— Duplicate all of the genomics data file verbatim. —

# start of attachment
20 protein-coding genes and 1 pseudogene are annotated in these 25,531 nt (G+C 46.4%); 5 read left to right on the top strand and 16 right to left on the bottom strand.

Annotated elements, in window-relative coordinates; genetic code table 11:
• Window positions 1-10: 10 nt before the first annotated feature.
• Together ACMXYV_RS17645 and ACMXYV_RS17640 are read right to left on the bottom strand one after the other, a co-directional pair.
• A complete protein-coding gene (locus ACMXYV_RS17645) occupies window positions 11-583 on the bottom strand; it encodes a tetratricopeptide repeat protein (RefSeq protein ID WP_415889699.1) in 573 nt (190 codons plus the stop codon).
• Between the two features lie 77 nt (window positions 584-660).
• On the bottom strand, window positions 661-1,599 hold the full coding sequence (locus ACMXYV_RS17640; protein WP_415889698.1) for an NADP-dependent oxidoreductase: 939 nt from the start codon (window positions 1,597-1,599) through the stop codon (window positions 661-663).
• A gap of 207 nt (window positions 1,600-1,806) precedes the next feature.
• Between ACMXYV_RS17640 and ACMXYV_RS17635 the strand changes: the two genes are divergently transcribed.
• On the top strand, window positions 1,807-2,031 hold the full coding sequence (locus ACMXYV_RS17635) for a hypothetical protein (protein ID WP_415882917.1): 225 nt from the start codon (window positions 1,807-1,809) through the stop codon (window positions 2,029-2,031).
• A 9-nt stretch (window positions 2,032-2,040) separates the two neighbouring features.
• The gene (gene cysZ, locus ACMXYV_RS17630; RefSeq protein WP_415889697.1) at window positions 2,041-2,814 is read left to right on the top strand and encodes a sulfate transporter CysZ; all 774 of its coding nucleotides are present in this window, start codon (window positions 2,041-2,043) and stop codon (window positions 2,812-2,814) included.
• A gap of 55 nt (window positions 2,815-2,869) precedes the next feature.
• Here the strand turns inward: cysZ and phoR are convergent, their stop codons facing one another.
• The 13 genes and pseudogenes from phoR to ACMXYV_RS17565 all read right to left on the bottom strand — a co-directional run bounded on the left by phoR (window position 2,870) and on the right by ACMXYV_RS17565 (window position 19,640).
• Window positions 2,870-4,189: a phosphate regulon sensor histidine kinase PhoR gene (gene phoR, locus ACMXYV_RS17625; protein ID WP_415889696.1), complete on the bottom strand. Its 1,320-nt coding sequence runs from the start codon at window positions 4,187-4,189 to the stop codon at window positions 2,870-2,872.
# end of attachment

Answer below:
20 protein-coding genes and 1 pseudogene are annotated in these 25,531 nt (G+C 46.4%); 5 read left to right on the top strand and 16 right to left on the bottom strand.

Annotated elements, in window-relative coordinates; genetic code table 11:
• Window positions 1-10: 10 nt before the first annotated feature.
• Together ACMXYV_RS17645 and ACMXYV_RS17640 are read right to left on the bottom strand one after the other, a co-directional pair.
• A complete protein-coding gene (locus ACMXYV_RS17645) occupies window positions 11-583 on the bottom strand; it encodes a tetratricopeptide repeat protein (RefSeq protein ID WP_415889699.1) in 573 nt (190 codons plus the stop codon).
• Between the two features lie 77 nt (window positions 584-660).
• On the bottom strand, window positions 661-1,599 hold the full coding sequence (locus ACMXYV_RS17640; protein WP_415889698.1) for an NADP-dependent oxidoreductase: 939 nt from the start codon (window positions 1,597-1,599) through the stop codon (window positions 661-663).
• A gap of 207 nt (window positions 1,600-1,806) precedes the next feature.
• Between ACMXYV_RS17640 and ACMXYV_RS17635 the strand changes: the two genes are divergently transcribed.
• On the top strand, window positions 1,807-2,031 hold the full coding sequence (locus ACMXYV_RS17635) for a hypothetical protein (protein ID WP_415882917.1): 225 nt from the start codon (window positions 1,807-1,809) through the stop codon (window positions 2,029-2,031).
• A 9-nt stretch (window positions 2,032-2,040) separates the two neighbouring features.
• The gene (gene cysZ, locus ACMXYV_RS17630; RefSeq protein WP_415889697.1) at window positions 2,041-2,814 is read left to right on the top strand and encodes a sulfate transporter CysZ; all 774 of its coding nucleotides are present in this window, start codon (window positions 2,041-2,043) and stop codon (window positions 2,812-2,814) included.
• A gap of 55 nt (window positions 2,815-2,869) precedes the next feature.
• Here the strand turns inward: cysZ and phoR are convergent, their stop codons facing one another.
• The 13 genes and pseudogenes from phoR to ACMXYV_RS17565 all read right to left on the bottom strand — a co-directional run bounded on the left by phoR (window position 2,870) and on the right by ACMXYV_RS17565 (window position 19,640).
• Window positions 2,870-4,189: a phosphate regulon sensor histidine kinase PhoR gene (gene phoR, locus ACMXYV_RS17625; protein ID WP_415889696.1), complete on the bottom strand. Its 1,320-nt coding sequence runs from the start codon at window positions 4,187-4,189 to the stop codon at window positions 2,870-2,872.